“You know how MSM journalists could avoid having to spend
millions on a #superbowl commercial to gain some undeserved credibility? How
about report the news and not their leftist BS for a change.’’
Right after the commercial aired, Post owner Jeff Bezos tweeted:
“Grateful for the journalists at the @washingtonpost and around
the world who do the work, no matter the risk or dangers they face.’’
“Given the crisis in local news, I think it’s something really
notable,” AP managing editor Brian Carovillano said. “We’re enabling local news
coverage on hard-hitting topics at a really massive scale.”
The project started three years ago to get localized data to
newsrooms and help journalists find the best use for it. In 2018, for example,
the AP saw 1,400 downloads from 300 local newsrooms on its data.world
Trump: 'I hate to say
it because I love to watch football'
Funny thing about presidential interviews before the Super Bowl.
They are usually a perfect time for a network to ask important policy questions
of the president, knowing that 100 million people are watching. But Sunday, it
was more interesting to hear President Donald Trump’s thoughts on football than
Yes, there were plenty of noteworthy moments from Margaret
Brennan’s Super Bowl Sunday interview with Trump on CBS. Part of the
interview aired on “Face The Nation’’ and excerpts were shown during the Super
Bowl pregame show. Brennan pushed Trump on international and domestic affairs,
asked his thoughts about Democrat Speaker of the House Nancy Pelosi, and
brought up subjects such as race and national security.
But Trump’s most human moment was when Brennan asked if he would
let his 12-year-old son, Barron, play football. Trump said he would let his son
play if that’s what he wanted, but would not steer him towards football.
“He actually plays a lot of soccer,’’ Trump said. “He’s liking
soccer. And a lot of people, including me, thought soccer would probably never
make it in this country, but it really is moving forward rapidly. I just don’t
like the reports that I see coming out having to do with football. I mean, it’s
a dangerous sport. … I thought the equipment would get better, and it has. The
helmets have gotten far better but it hasn’t solved the problem. I hate to say
it because I love to watch football. I think the NFL is a great product, but I
really think that as far as my son — well, I’ve heard NFL players saying they
wouldn’t let their sons play football. So it’s not totally unique, but I would
have a hard time with it.’’
The national anthem performance at sporting events is often maligned but Gladys Knight produced a showstopping rendition of the Star Spangled Banner at the Super Bowl.
However, the performance was also engulfed in controversy with betting agencies taking cash on the length of time the anthem would take to sing.
The 74-year-old soul legend brought the house down with a stirring performance some called one of the best Super Bowl anthems ever as plenty on social media raved about Knight’s rendition.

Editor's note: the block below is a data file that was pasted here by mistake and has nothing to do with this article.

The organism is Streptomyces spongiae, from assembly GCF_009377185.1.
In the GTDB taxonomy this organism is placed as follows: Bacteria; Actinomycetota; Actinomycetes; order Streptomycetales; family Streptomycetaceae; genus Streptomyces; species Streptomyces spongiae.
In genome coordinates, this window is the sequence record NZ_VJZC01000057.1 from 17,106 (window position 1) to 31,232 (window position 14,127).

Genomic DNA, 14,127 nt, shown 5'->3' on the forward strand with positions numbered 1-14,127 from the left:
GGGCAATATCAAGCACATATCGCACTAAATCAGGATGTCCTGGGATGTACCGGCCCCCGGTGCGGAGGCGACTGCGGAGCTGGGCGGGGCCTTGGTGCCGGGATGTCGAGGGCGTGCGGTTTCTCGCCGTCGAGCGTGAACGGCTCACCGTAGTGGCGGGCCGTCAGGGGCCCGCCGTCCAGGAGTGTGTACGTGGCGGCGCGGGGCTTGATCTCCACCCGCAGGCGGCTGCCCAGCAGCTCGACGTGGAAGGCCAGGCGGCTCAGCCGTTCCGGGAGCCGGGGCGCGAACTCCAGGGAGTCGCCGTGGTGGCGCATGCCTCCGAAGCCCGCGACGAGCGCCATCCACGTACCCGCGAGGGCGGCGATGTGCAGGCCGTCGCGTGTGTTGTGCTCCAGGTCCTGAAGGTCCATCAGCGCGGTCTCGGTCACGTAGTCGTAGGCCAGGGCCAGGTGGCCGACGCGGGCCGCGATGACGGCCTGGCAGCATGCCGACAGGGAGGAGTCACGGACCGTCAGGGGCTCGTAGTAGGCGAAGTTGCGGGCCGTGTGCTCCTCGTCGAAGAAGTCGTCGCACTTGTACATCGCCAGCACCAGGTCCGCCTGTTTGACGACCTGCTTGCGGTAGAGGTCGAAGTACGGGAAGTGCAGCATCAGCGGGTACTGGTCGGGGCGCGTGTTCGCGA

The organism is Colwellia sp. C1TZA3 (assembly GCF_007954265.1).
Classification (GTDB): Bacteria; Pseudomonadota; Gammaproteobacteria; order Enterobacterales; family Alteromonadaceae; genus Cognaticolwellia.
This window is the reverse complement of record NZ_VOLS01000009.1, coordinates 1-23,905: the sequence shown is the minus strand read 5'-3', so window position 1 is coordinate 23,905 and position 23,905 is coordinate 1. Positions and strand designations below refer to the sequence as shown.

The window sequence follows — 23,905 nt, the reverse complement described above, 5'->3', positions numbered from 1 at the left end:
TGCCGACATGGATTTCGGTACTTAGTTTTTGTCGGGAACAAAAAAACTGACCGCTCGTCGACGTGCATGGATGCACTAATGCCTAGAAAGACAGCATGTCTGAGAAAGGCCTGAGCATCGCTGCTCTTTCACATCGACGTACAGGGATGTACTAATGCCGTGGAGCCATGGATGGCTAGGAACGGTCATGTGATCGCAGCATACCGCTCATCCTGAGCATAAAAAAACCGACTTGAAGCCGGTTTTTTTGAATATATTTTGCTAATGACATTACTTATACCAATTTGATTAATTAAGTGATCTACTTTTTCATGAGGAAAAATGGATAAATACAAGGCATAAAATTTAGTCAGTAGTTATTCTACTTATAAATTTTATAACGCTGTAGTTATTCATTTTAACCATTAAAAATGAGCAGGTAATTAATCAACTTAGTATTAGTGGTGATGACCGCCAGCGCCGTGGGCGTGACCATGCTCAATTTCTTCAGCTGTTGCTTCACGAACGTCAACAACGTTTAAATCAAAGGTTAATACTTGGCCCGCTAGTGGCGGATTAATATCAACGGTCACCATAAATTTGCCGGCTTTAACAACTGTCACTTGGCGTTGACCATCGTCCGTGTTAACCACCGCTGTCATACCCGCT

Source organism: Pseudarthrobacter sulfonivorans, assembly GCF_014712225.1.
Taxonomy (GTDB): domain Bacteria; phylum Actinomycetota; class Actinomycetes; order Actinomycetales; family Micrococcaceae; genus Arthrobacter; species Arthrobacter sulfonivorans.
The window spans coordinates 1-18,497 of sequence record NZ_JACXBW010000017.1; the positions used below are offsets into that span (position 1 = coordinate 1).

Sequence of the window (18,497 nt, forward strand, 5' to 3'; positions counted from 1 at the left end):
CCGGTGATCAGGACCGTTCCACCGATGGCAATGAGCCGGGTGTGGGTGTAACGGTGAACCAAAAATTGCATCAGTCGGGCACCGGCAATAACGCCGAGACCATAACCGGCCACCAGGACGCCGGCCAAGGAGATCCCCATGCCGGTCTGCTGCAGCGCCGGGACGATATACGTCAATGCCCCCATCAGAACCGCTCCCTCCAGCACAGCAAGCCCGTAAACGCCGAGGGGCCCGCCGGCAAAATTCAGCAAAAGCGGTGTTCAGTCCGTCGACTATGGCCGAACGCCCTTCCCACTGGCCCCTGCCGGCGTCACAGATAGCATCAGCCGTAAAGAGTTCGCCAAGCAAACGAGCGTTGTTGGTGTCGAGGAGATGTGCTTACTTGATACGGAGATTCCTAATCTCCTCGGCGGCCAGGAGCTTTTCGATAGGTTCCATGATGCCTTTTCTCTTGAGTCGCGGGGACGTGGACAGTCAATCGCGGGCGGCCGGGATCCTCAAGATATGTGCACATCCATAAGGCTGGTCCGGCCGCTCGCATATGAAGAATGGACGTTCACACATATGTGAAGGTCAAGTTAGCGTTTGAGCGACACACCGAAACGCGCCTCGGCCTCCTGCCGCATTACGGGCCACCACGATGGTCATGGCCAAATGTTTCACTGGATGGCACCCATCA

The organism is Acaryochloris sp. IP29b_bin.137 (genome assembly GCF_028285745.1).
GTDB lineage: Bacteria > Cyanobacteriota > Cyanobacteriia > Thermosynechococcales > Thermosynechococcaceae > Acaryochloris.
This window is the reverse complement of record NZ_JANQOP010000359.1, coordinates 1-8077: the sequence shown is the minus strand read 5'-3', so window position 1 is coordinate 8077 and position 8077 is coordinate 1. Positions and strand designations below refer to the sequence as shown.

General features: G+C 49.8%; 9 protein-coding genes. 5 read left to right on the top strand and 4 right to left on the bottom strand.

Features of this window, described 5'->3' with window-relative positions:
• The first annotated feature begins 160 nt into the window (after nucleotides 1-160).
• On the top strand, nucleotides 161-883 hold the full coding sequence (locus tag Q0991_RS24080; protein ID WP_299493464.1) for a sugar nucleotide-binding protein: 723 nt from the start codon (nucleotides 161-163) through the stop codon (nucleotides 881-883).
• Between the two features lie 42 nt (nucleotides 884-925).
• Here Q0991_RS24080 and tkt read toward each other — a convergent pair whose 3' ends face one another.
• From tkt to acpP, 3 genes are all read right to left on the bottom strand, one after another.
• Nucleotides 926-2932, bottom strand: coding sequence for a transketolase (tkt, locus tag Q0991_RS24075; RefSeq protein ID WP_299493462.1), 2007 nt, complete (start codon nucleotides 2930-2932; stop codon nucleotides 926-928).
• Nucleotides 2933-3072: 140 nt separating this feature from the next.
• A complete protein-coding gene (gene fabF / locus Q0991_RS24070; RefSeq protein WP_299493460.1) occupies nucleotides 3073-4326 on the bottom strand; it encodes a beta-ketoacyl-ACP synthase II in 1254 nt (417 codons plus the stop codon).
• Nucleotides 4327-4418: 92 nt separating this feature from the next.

But for punters, there was a huge plunge on the time Knight would take to sing the anthem after Las Vegas insider and Fox Sports radio host RJ Bell tweeted the rehearsal times had taken “about 1:59 and two minutes” to complete.
🗣️ INFO FROM A TRUSTED SOURCE “My friend knows a cameraman that was at the rehearsals and the rehearsal times for the national anthem were about 1:59 and 2 minutes.“ There are no sure things (but I am not uncertain), so I personally got down the max I could on the over 🤑
The length of the anthem has become a popular Super Bowl prop bet but caused a stir on Monday (AEDT).
The controversy kicked off when Knight finished singing at about 1:49, with many agencies setting the over/under at 1:50. That is, you could bet on the anthem going for longer or shorter than one minute and 50 seconds.
But the soul singer wasn’t done at the 1:49 mark, winding up for a repeat of the word “brave” to finish the anthem, which took the length just past the two minute mark.
The American anthem ends with the line “O’er the land of the free and the home of the brave” and betting agencies are supposed to use the end of the final “brave” as the cut off point for the tune finishing.
Whatever the decision, fans were sure she crushed the performance.Source:AFP
However, Knight’s repetition of the final word led to widespread confusion. Reports have come through that some agencies are paying out both over and under.
Sportsbook investigating whether Gladys Knight hit the over or under on 1 minute 50 seconds has graded the OVER as a win. https://t.co/n933Pu1i5f
I had Gladys Knight performing the National Anthem at#SuperBowlLIII in 121.23 seconds. Pink required 112.88 seconds last year and Luke Bryan 124.03 two years ago in Houston. It ranks 14th in length in the post-Whitney Houston era.
The New York Post had a list of some the best prop bets including coin toss, with the coaching age gap be mentioned through the broadcast, winner of the Puppy Bowl, will any player kneel for the national anthem or will the line “Greatest of All Time” be mentioned in the broadcast to name just a few.